ReadWriteWeb Mobile Summit, we're outlining the 10 leading trends of the Mobile Web in a 3-part series of posts. In this the final instalment, we look at three markets for mobile which promise to be hugely valuable: commerce, cloud computing and health. As a reminder, in Part 1 we covered design and development issues and in Part 2 we looked at trending mobile apps such as geo-location and AR.In preparation for the upcoming
We'll explore these and other trends with you at the ReadWriteWeb Mobile Summit, a 1-day event we're running on Friday 7 May, in Mountain View, California. That's the day after Web 2.0 Expo (2-6 May), so we hope you'll extend your trip to the West Coast to help us define the future of mobile! To be certain of getting a ticket, we invite you to register now.
Taptu surveyed about 326,000 sites that are optimized for touch-screen browsing and found that the largest concentration of these sites falls into Taptu's "shopping and services" category. In total, Taptu found 83,000 mobile-enabled commerce sites, ranging from mobile shopping assistants to banks and mobile real estate sites. According to Taptu, mobile shopping and services sites make up close to 25% of all mobile-friendly sites in the company's index, followed by sites in the "photo and design" category (17.7%). Social sites rank third with 9.2%.
- Part 1: Design & Development
- Part 2: Apps, Apps, Apps
- Part 3: Emerging Markets
In a recent report, Morgan Stanley analyst Mary Meeker Meeker claimed that mobile will revolutionize e-commerce. She cited location-based services, push notifications, transparent pricing, and instant mobile delivery as four potential areas where this will occur.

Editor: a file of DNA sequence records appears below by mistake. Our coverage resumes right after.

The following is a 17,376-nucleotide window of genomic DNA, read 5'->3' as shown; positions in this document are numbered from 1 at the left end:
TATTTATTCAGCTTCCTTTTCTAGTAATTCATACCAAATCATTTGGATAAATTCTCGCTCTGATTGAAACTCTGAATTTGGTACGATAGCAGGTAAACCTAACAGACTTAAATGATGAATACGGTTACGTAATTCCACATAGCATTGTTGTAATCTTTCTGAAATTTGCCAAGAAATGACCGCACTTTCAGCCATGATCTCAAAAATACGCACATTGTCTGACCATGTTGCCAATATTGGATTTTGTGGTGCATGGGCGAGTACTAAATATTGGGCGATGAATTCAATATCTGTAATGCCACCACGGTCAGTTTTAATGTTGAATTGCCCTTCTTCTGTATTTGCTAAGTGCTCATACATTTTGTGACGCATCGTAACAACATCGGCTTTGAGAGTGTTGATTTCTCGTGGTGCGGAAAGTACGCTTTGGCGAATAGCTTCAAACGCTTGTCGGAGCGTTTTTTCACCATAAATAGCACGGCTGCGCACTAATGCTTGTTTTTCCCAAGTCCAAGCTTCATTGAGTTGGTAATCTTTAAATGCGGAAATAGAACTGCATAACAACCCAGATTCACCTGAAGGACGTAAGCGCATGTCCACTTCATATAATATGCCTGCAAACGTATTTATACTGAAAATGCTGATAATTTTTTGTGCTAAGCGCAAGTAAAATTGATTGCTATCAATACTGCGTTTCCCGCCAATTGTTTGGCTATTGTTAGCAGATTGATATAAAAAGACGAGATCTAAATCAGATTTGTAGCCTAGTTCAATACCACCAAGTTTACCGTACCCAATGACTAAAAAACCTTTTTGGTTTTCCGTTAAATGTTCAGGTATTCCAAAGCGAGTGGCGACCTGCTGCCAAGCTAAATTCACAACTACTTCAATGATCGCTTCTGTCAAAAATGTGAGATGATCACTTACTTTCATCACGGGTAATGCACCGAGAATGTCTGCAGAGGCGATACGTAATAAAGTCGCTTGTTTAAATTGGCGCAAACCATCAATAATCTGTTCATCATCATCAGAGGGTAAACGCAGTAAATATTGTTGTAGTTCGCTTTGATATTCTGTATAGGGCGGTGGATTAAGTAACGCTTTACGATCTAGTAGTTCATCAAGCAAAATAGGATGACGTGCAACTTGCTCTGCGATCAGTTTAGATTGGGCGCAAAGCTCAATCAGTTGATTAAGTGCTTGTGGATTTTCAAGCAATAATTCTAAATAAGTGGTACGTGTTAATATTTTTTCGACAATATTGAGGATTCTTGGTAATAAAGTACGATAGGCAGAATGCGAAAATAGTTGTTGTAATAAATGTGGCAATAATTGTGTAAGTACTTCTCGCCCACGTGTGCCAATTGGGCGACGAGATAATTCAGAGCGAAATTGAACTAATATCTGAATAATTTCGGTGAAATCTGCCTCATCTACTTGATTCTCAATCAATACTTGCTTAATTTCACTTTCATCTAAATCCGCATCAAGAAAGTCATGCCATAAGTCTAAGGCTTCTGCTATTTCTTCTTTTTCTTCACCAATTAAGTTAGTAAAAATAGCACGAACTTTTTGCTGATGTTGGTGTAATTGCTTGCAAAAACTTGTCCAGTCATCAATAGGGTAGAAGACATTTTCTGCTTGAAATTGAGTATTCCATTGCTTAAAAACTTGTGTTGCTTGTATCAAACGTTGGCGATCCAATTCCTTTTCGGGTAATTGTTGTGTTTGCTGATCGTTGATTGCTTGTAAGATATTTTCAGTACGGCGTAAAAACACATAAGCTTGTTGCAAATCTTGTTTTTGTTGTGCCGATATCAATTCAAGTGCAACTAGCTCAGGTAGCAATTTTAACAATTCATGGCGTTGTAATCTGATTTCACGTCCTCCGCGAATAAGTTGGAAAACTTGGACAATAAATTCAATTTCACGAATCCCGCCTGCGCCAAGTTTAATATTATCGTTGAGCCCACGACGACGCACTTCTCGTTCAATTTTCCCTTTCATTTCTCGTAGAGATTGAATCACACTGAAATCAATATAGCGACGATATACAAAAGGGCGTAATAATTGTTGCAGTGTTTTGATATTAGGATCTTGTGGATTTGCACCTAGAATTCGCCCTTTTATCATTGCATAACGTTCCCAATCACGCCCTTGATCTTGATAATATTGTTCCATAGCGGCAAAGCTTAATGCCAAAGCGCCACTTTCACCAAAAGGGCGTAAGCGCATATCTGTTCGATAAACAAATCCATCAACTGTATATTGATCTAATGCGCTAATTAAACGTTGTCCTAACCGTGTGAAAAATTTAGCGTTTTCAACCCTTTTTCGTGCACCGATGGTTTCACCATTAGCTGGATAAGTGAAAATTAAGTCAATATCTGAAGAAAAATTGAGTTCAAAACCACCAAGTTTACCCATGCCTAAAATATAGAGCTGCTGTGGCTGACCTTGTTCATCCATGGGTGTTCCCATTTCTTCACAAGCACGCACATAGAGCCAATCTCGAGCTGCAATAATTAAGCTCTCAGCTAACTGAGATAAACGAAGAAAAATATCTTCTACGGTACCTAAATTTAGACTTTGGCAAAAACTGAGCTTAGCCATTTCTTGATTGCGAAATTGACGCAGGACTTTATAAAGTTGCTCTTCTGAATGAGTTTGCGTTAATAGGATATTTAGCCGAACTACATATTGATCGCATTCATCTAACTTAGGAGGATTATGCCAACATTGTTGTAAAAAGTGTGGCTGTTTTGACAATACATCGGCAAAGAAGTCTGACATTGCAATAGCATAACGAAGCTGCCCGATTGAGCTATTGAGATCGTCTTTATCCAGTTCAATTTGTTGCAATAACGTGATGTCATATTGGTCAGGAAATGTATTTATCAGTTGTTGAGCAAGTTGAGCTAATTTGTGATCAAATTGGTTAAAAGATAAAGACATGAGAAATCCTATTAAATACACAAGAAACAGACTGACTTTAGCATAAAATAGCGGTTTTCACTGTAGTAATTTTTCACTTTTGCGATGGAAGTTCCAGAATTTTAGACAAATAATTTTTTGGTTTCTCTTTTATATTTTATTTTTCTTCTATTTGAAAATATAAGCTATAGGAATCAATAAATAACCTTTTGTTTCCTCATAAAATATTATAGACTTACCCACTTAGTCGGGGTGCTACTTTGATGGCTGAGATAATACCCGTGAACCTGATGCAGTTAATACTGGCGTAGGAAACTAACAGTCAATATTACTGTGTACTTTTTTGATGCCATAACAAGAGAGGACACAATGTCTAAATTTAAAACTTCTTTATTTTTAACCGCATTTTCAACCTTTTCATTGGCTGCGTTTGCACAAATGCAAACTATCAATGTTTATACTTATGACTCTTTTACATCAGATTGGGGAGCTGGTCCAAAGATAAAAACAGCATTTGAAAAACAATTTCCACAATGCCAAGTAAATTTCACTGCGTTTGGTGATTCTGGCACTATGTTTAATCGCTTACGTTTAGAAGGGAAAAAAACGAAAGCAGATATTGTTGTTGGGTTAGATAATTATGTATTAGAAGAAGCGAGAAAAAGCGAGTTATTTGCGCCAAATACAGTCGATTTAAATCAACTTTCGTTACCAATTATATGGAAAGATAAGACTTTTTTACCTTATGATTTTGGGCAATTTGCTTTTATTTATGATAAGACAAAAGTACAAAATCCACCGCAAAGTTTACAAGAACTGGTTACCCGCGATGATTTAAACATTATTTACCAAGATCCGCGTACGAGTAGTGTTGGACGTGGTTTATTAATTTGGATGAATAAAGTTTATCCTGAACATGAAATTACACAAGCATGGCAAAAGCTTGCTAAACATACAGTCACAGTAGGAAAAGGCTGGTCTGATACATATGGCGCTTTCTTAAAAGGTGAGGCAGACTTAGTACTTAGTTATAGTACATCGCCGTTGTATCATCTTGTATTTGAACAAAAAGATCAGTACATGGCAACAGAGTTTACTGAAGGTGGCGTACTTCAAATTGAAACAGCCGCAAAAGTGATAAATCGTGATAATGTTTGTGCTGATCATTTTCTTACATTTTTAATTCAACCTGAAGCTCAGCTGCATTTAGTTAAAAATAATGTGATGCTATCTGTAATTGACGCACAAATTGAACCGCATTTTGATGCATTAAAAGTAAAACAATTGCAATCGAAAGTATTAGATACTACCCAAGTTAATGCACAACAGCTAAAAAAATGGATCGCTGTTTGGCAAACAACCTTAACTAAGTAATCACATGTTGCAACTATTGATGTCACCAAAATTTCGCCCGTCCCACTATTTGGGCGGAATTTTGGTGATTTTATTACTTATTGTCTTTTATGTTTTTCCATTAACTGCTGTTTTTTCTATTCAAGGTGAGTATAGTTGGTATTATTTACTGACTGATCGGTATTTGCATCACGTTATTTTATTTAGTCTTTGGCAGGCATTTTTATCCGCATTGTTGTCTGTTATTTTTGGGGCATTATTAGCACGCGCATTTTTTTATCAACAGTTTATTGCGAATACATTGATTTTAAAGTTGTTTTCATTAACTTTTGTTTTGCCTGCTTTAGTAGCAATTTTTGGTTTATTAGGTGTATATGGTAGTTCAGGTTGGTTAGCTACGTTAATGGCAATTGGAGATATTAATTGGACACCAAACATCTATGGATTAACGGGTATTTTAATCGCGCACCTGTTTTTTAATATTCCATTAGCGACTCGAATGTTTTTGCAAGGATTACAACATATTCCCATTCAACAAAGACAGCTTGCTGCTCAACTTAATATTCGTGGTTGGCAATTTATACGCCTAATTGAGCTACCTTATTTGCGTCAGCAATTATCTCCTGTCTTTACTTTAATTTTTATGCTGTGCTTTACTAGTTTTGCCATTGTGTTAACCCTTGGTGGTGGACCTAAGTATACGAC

Mobile advertising is also a growing segment. In November, Google acquired AdMob, a mobile display ad serving platform, for $750 million. In January Apple acquired Quattro, a relatively unknown mobile advertising network, for an estimated $275 million. Later in January, Opera bought AdMarvel. In April, Apple announced an advertising platform called iAd.
recent study from Juniper Research, the market for cloud-based mobile applications will grow 88% from 2009 to 2014. The market was just over $400 million this past year, says Juniper, but by 2014 it will reach $9.5 billion. Driving this growth will be the adoption of the new web standard HTML5, increased mobile broadband coverage and the need for always-on collaborative services for the enterprise.According to a
Explained ReadWriteWeb's Sarah Perez in February, "there are already a few well-known mobile cloud apps out there including Google's Gmail and Google Voice for iPhone. When launched via iPhone homescreen shortcuts, these apps perform just like any other app on the iPhone, but all of their processing power comes from the cloud."
wrote Mike Kirkwood at the mHealth initiative conference in February. He wrote that mobile and wireless health applications "directly impact the individual's health and have the promise of ensuring that when a patient leaves a doctor visit, they don't become "lost" in the system. It allows consumers to be engaged with health and wellness in their daily lives and connect back to their health care provider."Mobile health applications will play a large and important role in shaping the future of the health care system,
It's not just from within the health system where mobile services will change health care, it's also in the applications that consumers are downloading to their smart phones. In February I surveyed the latest health and fitness apps on the iPhone platform. For example, an iPhone app called Diamedic allows diabetics to record their blood sugar levels and insulin doses.
If you're a company in the Mobile Internet market, you may be interested in becoming a sponsor for this event. Please contact our COO Sean Ammirati for more information about sponsor packages. And a big thank-you to our current event sponsors: CallFire, WorldMate, Alcatel-Lucent and Ipevo.